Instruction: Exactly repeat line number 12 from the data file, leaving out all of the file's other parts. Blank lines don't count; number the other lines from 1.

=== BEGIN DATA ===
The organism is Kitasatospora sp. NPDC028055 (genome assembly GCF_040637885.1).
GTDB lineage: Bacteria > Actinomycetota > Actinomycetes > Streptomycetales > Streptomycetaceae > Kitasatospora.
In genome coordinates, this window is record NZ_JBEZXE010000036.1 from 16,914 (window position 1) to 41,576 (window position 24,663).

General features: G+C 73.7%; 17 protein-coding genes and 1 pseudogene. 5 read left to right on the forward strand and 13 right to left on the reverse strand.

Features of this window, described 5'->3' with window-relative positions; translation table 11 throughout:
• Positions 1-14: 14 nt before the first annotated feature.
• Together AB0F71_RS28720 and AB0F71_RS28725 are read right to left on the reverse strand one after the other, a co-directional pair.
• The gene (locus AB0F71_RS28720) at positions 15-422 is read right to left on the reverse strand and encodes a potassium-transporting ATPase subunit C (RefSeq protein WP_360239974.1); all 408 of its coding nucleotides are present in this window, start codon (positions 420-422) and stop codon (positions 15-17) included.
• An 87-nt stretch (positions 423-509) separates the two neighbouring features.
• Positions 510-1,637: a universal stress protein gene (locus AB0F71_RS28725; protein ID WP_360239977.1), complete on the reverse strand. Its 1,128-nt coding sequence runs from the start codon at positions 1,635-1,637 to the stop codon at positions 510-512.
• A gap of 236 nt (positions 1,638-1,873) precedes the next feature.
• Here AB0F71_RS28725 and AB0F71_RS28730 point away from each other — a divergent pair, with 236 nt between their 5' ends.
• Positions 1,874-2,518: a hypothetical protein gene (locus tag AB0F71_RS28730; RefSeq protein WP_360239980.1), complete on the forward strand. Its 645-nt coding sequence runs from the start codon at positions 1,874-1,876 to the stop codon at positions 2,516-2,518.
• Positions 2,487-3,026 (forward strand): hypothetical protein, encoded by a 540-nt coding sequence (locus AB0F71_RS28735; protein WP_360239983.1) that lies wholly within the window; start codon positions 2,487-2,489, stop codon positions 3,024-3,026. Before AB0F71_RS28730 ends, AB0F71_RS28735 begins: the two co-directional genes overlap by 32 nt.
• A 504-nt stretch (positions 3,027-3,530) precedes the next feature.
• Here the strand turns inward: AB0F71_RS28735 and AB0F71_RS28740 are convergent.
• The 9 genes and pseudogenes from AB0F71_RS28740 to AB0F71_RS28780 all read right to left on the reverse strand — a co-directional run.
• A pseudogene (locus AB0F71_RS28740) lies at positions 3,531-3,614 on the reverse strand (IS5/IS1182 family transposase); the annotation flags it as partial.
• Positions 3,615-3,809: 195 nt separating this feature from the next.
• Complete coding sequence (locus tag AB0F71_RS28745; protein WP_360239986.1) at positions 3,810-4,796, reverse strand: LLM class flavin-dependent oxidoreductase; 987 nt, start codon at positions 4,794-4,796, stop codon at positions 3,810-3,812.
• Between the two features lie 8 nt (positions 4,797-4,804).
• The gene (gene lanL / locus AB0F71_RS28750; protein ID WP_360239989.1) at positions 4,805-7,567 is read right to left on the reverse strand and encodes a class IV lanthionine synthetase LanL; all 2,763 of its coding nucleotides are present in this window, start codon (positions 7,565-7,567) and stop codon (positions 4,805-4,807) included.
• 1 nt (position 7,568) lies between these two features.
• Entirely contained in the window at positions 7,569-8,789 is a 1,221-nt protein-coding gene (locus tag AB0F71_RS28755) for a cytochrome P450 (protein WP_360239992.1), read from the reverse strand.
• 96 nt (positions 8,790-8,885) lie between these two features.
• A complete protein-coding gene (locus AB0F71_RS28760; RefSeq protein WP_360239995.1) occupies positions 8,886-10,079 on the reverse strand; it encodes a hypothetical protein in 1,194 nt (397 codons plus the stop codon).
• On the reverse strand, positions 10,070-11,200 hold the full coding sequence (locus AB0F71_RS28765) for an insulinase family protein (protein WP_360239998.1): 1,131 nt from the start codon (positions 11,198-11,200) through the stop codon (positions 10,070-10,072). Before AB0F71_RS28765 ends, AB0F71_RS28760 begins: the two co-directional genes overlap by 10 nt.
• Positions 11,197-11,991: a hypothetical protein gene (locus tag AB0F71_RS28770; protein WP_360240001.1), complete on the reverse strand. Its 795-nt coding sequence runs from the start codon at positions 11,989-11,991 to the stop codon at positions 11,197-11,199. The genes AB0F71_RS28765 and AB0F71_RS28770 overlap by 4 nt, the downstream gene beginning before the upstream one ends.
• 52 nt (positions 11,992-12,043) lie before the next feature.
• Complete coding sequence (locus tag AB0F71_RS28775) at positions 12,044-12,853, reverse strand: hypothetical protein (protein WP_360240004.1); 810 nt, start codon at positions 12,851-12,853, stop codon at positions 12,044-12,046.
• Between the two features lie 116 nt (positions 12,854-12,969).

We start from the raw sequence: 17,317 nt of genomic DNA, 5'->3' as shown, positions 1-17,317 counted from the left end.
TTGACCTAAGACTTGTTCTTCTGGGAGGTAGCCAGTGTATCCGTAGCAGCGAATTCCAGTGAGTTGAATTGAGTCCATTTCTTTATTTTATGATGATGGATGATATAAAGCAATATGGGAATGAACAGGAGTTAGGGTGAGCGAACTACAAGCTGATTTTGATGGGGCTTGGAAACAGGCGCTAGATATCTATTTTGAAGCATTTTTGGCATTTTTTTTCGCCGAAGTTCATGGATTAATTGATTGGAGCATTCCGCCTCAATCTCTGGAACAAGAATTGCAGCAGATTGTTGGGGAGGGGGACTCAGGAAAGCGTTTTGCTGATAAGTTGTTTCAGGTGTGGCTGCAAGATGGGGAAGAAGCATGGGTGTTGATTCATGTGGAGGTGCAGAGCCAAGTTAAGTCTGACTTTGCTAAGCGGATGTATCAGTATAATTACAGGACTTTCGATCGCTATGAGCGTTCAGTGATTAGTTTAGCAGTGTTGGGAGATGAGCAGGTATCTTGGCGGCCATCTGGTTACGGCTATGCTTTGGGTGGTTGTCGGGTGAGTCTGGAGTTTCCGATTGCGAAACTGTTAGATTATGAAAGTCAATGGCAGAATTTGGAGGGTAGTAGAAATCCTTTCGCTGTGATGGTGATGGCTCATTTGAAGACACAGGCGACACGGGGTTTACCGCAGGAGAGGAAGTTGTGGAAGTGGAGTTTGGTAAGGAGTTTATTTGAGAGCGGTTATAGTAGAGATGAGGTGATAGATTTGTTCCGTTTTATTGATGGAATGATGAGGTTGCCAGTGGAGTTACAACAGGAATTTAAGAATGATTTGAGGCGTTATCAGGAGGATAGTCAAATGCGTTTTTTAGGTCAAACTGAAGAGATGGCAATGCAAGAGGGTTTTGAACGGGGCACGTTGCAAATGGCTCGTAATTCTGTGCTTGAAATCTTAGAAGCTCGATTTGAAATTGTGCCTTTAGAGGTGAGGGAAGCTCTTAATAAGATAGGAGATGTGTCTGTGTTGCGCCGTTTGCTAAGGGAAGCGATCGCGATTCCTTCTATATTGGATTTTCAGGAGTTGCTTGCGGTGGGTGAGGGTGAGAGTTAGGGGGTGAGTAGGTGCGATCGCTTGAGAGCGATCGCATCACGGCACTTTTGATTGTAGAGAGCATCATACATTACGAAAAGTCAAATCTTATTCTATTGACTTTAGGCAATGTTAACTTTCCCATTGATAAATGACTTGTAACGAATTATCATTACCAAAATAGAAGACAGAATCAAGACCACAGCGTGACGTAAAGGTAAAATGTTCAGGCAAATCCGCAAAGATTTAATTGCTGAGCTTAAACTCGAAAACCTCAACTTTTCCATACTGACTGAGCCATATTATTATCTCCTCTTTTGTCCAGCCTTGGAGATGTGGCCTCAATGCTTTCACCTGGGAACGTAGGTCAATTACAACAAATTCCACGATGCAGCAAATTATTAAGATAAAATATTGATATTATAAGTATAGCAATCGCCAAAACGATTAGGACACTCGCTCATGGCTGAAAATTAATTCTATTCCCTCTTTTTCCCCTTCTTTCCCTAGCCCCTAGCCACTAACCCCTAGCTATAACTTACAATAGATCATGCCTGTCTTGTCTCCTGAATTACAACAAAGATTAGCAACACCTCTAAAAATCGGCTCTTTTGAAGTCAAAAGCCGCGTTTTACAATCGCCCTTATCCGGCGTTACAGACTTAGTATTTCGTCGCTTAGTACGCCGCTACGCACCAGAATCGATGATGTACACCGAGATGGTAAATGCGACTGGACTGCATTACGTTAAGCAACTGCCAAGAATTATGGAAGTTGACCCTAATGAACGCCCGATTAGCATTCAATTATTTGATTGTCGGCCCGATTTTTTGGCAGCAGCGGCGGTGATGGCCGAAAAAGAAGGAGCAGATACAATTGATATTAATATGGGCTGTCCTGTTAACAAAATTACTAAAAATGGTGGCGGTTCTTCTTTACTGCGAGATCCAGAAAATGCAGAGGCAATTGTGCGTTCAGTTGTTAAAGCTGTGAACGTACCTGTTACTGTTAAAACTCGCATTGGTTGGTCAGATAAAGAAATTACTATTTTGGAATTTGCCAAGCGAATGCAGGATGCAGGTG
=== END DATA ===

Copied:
• Here AB0F71_RS28725 and AB0F71_RS28730 point away from each other — a divergent pair, with 236 nt between their 5' ends.